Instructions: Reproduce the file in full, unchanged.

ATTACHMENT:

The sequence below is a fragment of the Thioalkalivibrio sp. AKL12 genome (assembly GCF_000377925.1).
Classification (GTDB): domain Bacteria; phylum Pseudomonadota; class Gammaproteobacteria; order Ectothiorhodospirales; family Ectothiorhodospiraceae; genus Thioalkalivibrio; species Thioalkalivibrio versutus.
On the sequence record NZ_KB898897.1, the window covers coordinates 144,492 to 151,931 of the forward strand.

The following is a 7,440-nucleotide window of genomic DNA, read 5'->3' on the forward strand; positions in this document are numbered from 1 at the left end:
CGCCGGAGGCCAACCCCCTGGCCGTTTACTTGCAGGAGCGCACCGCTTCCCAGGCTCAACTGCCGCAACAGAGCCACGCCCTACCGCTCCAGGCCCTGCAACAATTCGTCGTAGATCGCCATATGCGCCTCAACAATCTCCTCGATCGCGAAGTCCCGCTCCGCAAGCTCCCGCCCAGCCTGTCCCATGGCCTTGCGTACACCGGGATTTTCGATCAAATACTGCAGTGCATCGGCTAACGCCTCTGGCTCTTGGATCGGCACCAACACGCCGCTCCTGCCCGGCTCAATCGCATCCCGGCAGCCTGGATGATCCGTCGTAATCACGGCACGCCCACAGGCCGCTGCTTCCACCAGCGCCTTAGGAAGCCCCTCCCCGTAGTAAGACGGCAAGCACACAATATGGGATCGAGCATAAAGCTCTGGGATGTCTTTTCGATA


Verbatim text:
The sequence below is a fragment of the Thioalkalivibrio sp. AKL12 genome (assembly GCF_000377925.1).
Classification (GTDB): domain Bacteria; phylum Pseudomonadota; class Gammaproteobacteria; order Ectothiorhodospirales; family Ectothiorhodospiraceae; genus Thioalkalivibrio; species Thioalkalivibrio versutus.
On the sequence record NZ_KB898897.1, the window covers coordinates 144,492 to 151,931 of the forward strand.

The following is a 7,440-nucleotide window of genomic DNA, read 5'->3' on the forward strand; positions in this document are numbered from 1 at the left end:
CGCCGGAGGCCAACCCCCTGGCCGTTTACTTGCAGGAGCGCACCGCTTCCCAGGCTCAACTGCCGCAACAGAGCCACGCCCTACCGCTCCAGGCCCTGCAACAATTCGTCGTAGATCGCCATATGCGCCTCAACAATCTCCTCGATCGCGAAGTCCCGCTCCGCAAGCTCCCGCCCAGCCTGTCCCATGGCCTTGCGTACACCGGGATTTTCGATCAAATACTGCAGTGCATCGGCTAACGCCTCTGGCTCTTGGATCGGCACCAACACGCCGCTCCTGCCCGGCTCAATCGCATCCCGGCAGCCTGGATGATCCGTCGTAATCACGGCACGCCCACAGGCCGCTGCTTCCACCAGCGCCTTAGGAAGCCCCTCCCCGTAGTAAGACGGCAAGCACACAATATGGGATCGAGCATAAAGCTCTGGGATGTCTTTTCGATA